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Joi Studios and Drishyam Films’ Ramprasad Ki Tehrvi is a satire. It talks about the politics of a large family against the backdrop of the patriarch’s death.
Ramprasad Bhargava (Naseeruddin Shah), a music teacher, passes away all of a sudden. His wife, referred to as Amma (Supriya Pathak Kapur) by everyone, is distraught. Her four sons live in different cities/towns and reach home for the funeral, one by one. The eldest is Gajraj (Manoj Pahwa), the second is Manoj (Ninad Kamat), the third is Pankaj (Vinay Pathak), and the youngest is Nishant (Parambrata Chatterjee). Their wives are Sushma (Deepika Amin), Sulekha (Divya Jagdale), Pratibha (Sadiya Siddiqui) and Seema (Konkona Sen Sharma) respectively. Bhargava and Amma have two married daughters too — the elder (Anubha Fatehpuria) and the younger (Sarika Singh), both of who are accompanied by their respective husbands, Prakash (Brijendra Kala) and the younger one (Shrikant Verma). The kids also come along. After the initial moments of sorrow, what unfolds is the undercurrent of tension between family members. The tension becomes more pronounced when it is revealed that the deceased had taken a bank loan on which there’s also unpaid interest which has accumulated. Another bothersome question is about where Amma will now stay. Amma’s brother (Vineet Kumar), his wife (Yamini Das), and Ramprasad’s sister (Pushpa Joshi) don’t really make matters any better.
The story deals with family relations which are more formal till all members assemble on an occasion like death, after which reality hits everyone hard. It is interesting and quite insightful. Seema Pahwa’s screenplay suggests that she has observed families and the interactions between family members very closely. The unfolding drama becomes identifiable because every viewer will find at least a couple of characters similar to those in his/her family. But while the humour impresses upto a point, it reduces a great deal after that. Once the satire and humour decline, the drama appears to be repetitive. Besides, since the family members have so many differences between themselves, the viewers don’t get up with a very happy frame of mind at the end. Had the humour been terrific, even the family fights would not have left a bad taste in the mouth. At best, the screenplay is of the kind which will appeal to a thin section of the class audience. Also, the film does not give the feeling of completeness as it goes on and on about the bickerings and the fights. In other words, it raises problems but the solutions offered don’t really give the audience a high. The drama reminds of Mira Nair’s Monsoon Wedding. In that film, family skeletons come tumbling out of the cupboard against the backdrop of a wedding while in this one, they come out against the backdrop of a bereavement. Seema Pahwa’s dialogues are very good.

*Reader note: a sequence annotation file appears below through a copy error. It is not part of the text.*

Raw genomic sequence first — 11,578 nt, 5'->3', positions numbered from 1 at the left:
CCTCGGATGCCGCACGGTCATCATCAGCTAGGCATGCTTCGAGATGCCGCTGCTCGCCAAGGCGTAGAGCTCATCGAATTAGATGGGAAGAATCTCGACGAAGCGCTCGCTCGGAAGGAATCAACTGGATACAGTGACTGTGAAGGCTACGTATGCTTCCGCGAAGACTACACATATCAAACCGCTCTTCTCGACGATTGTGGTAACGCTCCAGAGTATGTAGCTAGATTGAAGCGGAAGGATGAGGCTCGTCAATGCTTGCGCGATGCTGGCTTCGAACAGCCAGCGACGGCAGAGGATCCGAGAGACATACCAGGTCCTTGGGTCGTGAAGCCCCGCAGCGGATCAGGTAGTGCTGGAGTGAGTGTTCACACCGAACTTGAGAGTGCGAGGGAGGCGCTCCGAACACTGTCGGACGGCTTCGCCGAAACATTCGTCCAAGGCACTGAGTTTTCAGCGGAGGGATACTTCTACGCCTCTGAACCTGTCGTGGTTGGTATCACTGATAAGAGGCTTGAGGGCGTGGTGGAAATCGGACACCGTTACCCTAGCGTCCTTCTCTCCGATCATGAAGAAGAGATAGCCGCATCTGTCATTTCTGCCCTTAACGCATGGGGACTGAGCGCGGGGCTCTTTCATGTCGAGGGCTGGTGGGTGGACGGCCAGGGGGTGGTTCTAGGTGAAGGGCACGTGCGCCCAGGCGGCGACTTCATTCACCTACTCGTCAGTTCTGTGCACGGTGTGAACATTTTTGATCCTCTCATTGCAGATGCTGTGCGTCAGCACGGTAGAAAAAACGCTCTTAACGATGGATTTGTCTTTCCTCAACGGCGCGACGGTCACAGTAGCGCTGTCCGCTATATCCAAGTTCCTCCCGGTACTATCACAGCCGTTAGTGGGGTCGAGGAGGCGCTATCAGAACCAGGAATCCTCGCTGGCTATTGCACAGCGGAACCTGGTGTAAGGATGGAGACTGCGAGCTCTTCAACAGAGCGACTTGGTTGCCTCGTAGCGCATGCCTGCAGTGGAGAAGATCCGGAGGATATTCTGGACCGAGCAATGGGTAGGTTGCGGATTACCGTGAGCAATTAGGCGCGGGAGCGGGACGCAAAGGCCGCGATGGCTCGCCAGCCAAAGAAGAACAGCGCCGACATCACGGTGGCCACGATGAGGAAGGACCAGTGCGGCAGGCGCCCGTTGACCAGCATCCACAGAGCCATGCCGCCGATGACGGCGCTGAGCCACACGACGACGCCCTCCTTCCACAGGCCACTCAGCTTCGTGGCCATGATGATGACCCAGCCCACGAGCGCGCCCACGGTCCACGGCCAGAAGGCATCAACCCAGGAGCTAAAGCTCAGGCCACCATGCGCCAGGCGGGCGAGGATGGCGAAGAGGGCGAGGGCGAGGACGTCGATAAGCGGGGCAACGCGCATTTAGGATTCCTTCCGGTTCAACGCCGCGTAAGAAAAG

Supriya Pathak Kapur does well as Amma but she looks younger than the character she plays. Manoj Pahwa is effective as Gajraj. Ninad Kamat makes his presence felt in the role of Manoj. Vinay Pathak is natural as Pankaj. Parambrata Chatterjee is impactful as Nishant who speaks sparingly. Parambrata Chatterjee also plays the younger Ramprasad with conviction. As Nishant’s actress-wife, Konkona Sen Sharma makes a fine mark. Deepika Amin lends credence to the character of Sushma. Divya Jagdale is lovely as Sulekha. Sadiya Siddiqui has her moments as Pratibha. Vineet Kumar is excellent as Amma’s brother. As his wife, Yamini Das leaves a mark. Vikrant Massey shines as Amma’s grandson. Anubha Fatehpuria is wonderful as the elder daughter of Amma. Sarika Singh also does a truly fine job as Amma’s younger daughter. Brijendra Kala is nice as the elder son-in-law of Amma. In the role of the younger son-in-law, Shrikant Verma is quite good. Rajendra Gupta entertains as Ramprasad’s elder brother. Pushpa Joshi performs very well as Ramprasad’s sister. Naseeruddin Shah lends star value in a brief role as Ramprasad. Manukriti Pahwa makes an impact as Bitto. Sanah Kapur is good as the younger Amma. Siddharth Gautam (as Bhajanlal), Alka Kaushal (as Amma’s neighbour, Sheila), Sawan Tank, Mahesh Sharma, Jaya Virlley (as Pakhi), Neivan Ahuja (as Saksham), Ekagrah Dwivedi and Ananya Dwivedi (both as kids of Pankaj) and the rest lend decent support.
Although this is her maiden attempt, Seema Pahwa’s direction is good. She knows the craft of narrating a story. Music (Sagar Desai) is alright. A couple of songs sound nice while watching the film but none of the songs stays with the audience. Lyrics (Neeraj Pandey) are in synch with the mood of the film. Sagar Desai’s background music is alright. Sudip Sengupta’s camerawork is quite good. Parijat Poddar’s production designing and Krishna Swain’s art direction are of a fine standard. Dipika Kalra’s editing is reasonably sharp.
On the whole, Ramprasad Ki Tehrvi is a decently-made film but with very limited and elitist appeal. Therefore, it will not be able to perform well enough at the ticket windows. Low footfalls at cinemas due to fear of the coronavirus will only add to the film’s tale of woes.
Released on 31-12-’20 at PVR Lower Parel (1 show; in daily 4 shows from 1-1-’21) and some cinemas and on 1-1-’21 at Inox (daily 3 shows) and other cinemas of Bombay thru UFO Cine Media Network. Publicity: dull. Opening: very poor. …….Also released all over. Opening was weak everywhere.